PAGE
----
Redness immediately after a tick bite is normal
If a tick bite is red, this does not necessarily indicate an illness. If there is slight redness around the puncture site immediately after the tick bite, it is usually a harmless inflammatory reaction that has nothing to do with Lyme disease. The area may itch slightly. Such redness is not dangerous. After a few days it went away on its own.
- Tick bite itches: is this normal?
It looks different if redness only becomes visible a few days or weeks after the tick bite. Then it could be a so-called erythema migrans as part of Lyme disease.
Wandering redness in Lyme disease
For every 100 people bitten by a tick, about one person will develop Lyme disease. The disease is caused by bacteria.
If a tick is infected with the pathogens, they can pass to humans when they bite and cause Lyme disease. In the majority of those infected, Lyme disease is accompanied by redness, which experts call erythema migrans or erythema migrans. If the bacteria spread in the body, they can trigger sometimes life-threatening inflammation in various organs. Therefore, Lyme disease must be treated early with antibiotics.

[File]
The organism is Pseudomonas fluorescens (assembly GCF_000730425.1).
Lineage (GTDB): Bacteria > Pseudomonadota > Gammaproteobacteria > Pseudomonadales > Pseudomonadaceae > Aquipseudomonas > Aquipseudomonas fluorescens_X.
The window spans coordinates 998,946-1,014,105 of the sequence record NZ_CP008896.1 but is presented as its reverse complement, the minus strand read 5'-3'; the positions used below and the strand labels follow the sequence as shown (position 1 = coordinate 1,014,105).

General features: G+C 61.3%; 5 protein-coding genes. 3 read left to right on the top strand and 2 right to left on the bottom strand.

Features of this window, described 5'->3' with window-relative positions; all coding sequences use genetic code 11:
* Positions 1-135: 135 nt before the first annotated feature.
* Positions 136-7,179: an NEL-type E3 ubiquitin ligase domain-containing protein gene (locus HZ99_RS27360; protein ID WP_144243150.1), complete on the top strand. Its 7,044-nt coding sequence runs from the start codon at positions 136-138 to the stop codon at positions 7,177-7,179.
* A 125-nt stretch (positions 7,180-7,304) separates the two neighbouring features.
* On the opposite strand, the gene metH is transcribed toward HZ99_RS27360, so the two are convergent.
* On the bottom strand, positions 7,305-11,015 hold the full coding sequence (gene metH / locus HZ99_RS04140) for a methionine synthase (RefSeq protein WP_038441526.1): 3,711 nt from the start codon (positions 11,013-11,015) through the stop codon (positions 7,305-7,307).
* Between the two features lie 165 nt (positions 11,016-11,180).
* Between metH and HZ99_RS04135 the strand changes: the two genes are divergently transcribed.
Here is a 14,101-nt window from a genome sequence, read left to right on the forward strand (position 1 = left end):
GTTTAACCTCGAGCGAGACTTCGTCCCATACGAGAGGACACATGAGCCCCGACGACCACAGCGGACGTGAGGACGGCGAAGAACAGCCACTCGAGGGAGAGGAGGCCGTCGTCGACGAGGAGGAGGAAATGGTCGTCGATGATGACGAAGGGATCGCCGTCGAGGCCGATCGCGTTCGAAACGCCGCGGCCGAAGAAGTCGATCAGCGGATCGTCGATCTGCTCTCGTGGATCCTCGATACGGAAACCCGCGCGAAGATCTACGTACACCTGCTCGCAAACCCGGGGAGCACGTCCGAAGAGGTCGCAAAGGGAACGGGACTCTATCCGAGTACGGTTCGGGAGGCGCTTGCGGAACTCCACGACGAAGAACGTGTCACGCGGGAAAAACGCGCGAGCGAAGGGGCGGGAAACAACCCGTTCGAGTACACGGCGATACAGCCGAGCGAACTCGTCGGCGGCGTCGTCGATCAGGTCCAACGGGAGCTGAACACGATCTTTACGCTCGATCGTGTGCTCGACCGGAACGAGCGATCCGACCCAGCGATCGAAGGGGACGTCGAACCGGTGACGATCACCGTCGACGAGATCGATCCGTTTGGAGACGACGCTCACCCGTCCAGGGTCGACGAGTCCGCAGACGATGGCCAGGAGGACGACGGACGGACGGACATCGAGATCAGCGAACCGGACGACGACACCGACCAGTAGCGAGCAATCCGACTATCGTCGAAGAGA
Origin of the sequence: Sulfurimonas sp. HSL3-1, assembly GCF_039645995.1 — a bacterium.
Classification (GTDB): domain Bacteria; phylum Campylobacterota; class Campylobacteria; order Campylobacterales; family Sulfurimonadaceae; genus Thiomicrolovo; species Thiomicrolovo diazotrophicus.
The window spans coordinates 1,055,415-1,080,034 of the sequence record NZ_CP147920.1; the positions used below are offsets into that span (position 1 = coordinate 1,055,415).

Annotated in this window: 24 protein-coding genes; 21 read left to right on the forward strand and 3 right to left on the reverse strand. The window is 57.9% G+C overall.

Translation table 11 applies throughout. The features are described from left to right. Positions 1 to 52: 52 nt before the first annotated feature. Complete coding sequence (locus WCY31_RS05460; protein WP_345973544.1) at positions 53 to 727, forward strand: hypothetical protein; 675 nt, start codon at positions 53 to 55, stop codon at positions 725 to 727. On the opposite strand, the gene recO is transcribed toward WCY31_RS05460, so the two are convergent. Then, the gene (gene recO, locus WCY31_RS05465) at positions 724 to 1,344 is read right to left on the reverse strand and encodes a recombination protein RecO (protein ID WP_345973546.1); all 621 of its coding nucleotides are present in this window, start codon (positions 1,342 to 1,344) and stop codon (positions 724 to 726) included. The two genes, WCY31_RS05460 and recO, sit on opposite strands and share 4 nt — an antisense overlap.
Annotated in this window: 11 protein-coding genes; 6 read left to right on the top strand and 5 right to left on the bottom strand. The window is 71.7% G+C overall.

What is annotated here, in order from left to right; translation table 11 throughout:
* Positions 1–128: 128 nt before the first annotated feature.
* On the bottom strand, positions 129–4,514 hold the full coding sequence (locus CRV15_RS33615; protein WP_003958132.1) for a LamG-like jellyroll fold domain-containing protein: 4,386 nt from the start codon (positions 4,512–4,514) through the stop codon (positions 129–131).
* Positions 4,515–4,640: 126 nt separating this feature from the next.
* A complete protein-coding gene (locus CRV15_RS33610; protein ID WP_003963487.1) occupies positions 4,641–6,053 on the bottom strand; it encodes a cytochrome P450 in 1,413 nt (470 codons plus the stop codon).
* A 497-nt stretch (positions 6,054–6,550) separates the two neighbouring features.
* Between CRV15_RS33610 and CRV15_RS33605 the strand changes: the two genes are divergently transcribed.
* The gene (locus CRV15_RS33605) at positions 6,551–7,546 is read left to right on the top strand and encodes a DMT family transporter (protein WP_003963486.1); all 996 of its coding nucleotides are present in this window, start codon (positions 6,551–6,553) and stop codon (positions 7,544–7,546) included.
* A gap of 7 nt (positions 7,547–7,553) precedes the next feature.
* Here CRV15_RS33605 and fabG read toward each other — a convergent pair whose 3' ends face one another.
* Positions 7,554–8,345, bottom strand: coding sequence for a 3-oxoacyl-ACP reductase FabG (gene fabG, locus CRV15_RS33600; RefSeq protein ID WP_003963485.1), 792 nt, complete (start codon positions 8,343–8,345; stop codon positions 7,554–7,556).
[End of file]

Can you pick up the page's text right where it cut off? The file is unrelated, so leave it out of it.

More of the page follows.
The wandering redness is visually very different from the harmless redness that can be seen immediately after the tick bite. In addition, it does not form immediately after the bite, but only a few days to weeks later.
Infected people notice a defined red spot around the injection site. This has a diameter of five centimeters or more and is therefore significantly larger than a normal inflammatory reaction. In addition, the wandering redness gradually spreads. In this respect, too, it differs from harmless redness, which disappears after a short time.
A slight, possibly itchy redness that can be seen immediately after a tick bite usually disappears after a few days. If the redness is visible for a long time, if it spreads or if other symptoms arise, those affected should make an appointment at the doctor’s office to be on the safe side.